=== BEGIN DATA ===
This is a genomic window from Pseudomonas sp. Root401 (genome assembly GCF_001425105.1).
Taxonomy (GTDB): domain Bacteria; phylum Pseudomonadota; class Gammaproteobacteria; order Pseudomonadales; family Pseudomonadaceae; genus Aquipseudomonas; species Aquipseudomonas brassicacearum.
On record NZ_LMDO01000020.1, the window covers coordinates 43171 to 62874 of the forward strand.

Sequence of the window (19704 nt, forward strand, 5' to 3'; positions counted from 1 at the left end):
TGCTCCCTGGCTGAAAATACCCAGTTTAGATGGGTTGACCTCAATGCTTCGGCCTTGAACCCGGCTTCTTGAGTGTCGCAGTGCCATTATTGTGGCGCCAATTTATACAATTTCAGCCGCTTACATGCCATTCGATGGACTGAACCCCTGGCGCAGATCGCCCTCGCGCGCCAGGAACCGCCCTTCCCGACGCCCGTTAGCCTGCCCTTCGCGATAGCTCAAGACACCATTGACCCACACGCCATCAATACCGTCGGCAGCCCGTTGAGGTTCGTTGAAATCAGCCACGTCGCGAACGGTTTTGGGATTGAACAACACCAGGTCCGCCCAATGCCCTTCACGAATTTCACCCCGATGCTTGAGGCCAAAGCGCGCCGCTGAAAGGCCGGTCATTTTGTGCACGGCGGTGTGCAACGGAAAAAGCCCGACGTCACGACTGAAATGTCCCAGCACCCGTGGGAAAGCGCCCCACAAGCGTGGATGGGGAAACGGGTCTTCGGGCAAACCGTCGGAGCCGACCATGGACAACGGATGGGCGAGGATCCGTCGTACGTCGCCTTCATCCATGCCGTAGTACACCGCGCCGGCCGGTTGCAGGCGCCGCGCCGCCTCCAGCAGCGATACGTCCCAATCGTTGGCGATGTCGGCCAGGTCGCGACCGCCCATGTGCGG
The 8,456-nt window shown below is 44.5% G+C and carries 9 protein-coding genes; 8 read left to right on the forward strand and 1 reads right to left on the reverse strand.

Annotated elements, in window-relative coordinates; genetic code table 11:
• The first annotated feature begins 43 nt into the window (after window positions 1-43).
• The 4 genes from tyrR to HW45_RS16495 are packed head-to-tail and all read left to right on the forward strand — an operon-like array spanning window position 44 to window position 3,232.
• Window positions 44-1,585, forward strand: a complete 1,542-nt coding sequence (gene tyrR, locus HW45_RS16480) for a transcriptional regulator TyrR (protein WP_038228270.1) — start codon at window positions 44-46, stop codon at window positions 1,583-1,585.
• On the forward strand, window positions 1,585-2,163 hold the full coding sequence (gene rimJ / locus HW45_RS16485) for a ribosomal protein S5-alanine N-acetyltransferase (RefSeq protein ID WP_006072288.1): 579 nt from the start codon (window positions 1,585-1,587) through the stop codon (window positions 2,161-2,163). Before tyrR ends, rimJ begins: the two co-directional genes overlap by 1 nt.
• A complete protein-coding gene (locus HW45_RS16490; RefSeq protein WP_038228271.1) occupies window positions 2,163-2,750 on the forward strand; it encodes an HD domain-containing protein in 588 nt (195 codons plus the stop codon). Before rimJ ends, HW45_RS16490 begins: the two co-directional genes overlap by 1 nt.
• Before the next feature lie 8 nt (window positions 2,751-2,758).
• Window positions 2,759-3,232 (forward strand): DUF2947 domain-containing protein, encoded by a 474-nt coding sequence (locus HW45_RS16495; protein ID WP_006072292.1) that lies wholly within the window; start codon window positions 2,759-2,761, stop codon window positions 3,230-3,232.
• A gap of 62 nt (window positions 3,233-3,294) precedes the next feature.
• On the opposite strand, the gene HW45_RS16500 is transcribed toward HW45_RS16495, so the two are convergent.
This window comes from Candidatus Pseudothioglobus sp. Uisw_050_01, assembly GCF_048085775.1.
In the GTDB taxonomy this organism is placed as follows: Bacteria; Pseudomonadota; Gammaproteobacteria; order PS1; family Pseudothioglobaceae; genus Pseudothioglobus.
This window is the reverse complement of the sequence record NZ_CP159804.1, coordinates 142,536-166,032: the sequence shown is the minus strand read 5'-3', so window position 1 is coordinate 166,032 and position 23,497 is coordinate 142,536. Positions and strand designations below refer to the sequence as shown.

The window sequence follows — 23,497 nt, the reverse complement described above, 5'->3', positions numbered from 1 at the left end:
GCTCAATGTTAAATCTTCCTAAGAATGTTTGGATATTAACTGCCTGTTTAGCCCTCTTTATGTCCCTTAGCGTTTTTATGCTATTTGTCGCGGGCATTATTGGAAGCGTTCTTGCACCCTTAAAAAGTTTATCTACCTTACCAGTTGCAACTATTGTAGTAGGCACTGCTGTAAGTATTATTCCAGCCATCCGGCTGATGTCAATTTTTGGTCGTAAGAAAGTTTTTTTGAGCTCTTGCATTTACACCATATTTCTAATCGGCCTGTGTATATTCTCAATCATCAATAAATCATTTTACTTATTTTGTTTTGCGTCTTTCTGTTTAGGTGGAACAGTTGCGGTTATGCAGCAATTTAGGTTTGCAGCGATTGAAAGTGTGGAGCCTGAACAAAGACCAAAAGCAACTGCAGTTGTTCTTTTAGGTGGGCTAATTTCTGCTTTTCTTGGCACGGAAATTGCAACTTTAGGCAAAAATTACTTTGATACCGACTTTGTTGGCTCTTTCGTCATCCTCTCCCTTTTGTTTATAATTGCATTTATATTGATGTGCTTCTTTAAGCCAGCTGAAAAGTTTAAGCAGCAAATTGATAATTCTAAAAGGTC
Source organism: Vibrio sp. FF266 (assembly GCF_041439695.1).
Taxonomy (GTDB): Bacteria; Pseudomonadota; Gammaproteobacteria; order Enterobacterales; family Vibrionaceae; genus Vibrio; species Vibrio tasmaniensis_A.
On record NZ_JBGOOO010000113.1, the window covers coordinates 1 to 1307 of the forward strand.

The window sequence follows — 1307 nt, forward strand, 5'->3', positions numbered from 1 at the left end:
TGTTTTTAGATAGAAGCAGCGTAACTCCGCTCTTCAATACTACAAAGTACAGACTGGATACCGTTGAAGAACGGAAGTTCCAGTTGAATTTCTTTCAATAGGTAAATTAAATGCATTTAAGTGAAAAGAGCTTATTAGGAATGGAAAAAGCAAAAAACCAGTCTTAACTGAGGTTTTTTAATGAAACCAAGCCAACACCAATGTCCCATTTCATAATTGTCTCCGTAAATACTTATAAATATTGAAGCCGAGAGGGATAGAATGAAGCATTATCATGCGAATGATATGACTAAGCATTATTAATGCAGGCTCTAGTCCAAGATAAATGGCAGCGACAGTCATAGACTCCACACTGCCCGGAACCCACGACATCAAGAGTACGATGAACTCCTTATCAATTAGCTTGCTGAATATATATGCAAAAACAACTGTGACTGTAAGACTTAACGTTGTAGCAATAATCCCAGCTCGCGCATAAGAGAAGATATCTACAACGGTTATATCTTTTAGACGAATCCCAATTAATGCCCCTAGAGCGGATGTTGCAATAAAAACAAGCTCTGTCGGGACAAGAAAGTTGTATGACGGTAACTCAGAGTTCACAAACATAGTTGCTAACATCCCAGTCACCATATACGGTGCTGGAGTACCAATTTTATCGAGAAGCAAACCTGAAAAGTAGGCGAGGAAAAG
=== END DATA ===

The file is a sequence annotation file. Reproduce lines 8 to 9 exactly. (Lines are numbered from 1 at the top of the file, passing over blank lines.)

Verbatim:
• The first annotated feature begins 43 nt into the window (after window positions 1-43).
• The 4 genes from tyrR to HW45_RS16495 are packed head-to-tail and all read left to right on the forward strand — an operon-like array spanning window position 44 to window position 3,232.